Wednesday, November 07, 2007

I Can Has Dry Basement

The new dewatering system is installed, the new hot water heater is in and heating water and I got a hot shower today, and our long national nightmare is nearly over. Well, sort-of nearly. At least the jackhammering part is done.

We're done with disruptions by contractors for a while, but we now face refinishing the ex-finished half of the basement, reinstalling the bathroom drywall (and then the fixtures, which we're leaving out for now), and sorting out everything that got moved around to clear the basement out. Mr. McGee has elaborate plans for steel studding and repaneling and built-in shelves; my ambitions run as far as using that concrete paint with the flecks so it looks like linoleum to seal the concrete on the finished side. That's it. I figure we have to seal it anyway, and then we can just use (pre-existing) throw rugs until we decide whether we want to carpet it or not. (Ideally several years from now, when I've recovered from this bout of contracting.) Once there's floor on the floor, we can move furniture back in and all we'd have to do in the future to do paneling and stuff is push everything into the center of the room, away from the walls. I am perfectly happy to sit in the unfinished dark basement on my futon until the end of time if it means no more upheaval, as long as there's floor.

The ex-finished side of my basement looks really tiny now. We had to remove ceiling light fixtures, so it's dark, and the white paneling and white drop ceiling came out, so the walls are dark cinderblock and the ceiling is dark floor joists. It's downright claustrophobic. I hadn't realized how much bigger all the white did make it look.

Now that the new sump pump is in, we can go ahead with some gardening plans to dig a small stream that will carry gutter water and sump water away from the house to a little sunken rain garden. (After this experience, I've become ultra-paranoid about moving water away from my foundation by any means possible, even though we've had zero problems since we had the driveway, which was the problem, fixed.) Maybe we can even get that dug before hard frost, so we can just plant it out come spring!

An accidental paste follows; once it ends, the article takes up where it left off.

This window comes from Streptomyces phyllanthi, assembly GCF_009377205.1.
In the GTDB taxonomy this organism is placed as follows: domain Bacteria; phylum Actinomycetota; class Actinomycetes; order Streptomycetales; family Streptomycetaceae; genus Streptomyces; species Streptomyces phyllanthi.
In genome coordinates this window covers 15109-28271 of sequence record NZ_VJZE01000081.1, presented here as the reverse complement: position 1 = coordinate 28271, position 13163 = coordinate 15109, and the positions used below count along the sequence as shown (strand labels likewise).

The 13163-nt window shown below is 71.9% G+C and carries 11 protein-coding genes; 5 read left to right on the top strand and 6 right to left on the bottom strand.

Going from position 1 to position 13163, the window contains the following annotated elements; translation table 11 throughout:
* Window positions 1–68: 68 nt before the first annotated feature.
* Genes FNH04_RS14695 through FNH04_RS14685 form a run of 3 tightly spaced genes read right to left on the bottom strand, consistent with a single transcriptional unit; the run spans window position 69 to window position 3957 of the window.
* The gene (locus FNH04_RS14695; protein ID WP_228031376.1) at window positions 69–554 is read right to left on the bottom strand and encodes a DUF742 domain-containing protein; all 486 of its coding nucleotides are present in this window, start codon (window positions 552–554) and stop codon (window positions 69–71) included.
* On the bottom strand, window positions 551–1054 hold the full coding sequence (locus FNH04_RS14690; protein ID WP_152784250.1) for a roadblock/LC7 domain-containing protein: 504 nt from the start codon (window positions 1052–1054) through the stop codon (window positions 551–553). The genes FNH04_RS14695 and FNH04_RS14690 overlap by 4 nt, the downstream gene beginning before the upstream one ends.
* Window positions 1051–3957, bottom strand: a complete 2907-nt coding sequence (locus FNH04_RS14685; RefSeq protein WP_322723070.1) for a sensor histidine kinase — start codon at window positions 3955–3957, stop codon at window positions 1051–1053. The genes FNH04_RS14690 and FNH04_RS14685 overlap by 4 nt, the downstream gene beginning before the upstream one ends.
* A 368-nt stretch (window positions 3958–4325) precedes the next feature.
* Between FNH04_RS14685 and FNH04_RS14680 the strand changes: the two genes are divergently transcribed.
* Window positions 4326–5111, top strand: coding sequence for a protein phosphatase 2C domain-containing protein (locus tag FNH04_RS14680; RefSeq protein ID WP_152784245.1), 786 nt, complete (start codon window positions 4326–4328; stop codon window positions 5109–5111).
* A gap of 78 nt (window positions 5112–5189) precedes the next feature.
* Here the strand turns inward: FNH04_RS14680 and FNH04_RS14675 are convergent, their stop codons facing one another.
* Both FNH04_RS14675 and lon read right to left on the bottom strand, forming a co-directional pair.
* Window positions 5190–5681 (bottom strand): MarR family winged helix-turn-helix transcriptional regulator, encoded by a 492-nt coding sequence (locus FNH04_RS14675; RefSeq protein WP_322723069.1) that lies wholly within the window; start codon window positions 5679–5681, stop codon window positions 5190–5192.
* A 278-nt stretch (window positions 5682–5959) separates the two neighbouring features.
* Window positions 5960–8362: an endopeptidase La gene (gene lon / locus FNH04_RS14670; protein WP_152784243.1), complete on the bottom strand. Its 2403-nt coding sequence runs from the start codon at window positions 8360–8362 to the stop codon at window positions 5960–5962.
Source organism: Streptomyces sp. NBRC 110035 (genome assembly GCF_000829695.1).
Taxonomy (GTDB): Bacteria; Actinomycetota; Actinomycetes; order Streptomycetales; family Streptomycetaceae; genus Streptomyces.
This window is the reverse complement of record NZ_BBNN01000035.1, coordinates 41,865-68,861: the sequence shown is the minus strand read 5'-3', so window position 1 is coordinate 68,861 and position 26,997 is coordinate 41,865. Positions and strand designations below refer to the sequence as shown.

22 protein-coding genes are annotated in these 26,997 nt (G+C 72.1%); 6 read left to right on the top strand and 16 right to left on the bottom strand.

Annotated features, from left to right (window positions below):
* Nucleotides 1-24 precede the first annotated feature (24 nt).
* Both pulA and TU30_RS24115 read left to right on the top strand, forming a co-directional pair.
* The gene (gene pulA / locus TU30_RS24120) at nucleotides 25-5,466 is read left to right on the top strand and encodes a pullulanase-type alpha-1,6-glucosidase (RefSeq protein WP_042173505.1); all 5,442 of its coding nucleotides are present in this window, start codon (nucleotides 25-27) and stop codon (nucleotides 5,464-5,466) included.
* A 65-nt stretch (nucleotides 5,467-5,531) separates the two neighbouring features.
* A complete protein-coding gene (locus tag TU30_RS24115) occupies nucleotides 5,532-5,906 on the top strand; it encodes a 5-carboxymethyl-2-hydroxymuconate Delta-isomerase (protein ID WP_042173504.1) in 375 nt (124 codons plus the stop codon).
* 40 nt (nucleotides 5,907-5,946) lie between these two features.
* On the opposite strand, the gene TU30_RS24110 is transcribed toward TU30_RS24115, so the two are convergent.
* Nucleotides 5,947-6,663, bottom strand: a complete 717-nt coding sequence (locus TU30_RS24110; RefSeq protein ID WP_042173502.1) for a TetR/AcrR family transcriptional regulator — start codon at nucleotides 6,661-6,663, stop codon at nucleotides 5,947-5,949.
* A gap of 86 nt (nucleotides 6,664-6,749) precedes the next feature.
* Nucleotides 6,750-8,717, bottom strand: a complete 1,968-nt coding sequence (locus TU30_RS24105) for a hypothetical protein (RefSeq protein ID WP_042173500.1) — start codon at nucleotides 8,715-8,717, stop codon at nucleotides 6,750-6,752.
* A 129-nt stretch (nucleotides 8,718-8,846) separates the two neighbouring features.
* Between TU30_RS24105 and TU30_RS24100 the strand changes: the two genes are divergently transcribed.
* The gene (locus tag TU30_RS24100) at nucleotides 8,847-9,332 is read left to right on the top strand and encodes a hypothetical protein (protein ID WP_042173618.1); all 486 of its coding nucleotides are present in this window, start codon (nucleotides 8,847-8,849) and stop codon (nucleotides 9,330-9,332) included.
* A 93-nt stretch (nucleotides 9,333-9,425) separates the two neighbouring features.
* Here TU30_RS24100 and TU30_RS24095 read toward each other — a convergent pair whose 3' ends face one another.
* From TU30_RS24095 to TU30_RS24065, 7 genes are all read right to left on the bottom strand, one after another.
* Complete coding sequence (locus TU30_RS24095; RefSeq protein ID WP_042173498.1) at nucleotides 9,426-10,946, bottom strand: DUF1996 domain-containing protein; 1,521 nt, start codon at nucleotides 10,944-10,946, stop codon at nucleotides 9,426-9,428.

Ah, homeownership.


Anonymous said...

I would wait on finishing that basement again until after a couple really big rainstorms.

The P's had some jackhammering done years ago to fix some leakage problems and it only made it WORSE! Water came in through the seams between the old and new cement. There was a lot of water under the floor and behind the walls. The new drainage increased the water load on the two sump pumps they had. They had to get a third, as a drop in, emergency pump.

So I would tidy stuff up and wait to be sure it really works.

- Mahkno

Eyebrows McGee said...

We've already had a couple since we fixed the driveway (which is where the water was coming in), and the problem seems to be solved.

We'll test the new dewatering system with a hose, and we just had a second sump put in!

Eyebrows McGee said...

Oh, also, the new dewatering system is guaranteed until the house falls down, and if there IS any water, they pay for the damage.

Anonymous said...

If you live in central Illinois, a finished basement is a bad idea. Just forget it. At sometime, when you least expect it, water will seep in. Even if it takes decades, you will still have to deal with the possibility of mold growing behind paneling and underneath carpeting. About 50 years ago, someone had the bright idea to put knotty pine paneling in our 150-year-old house's basement. We have spent the last year ripping it out. There is mold growing all over it. And, it has successfully hid other foundation problems, so they have increased, whereas if previous owners had known about them, they could have been corrected. A basement is a basement: use it for a tornado shelter and a place for your water heater, furnace, and washing machine. That's it.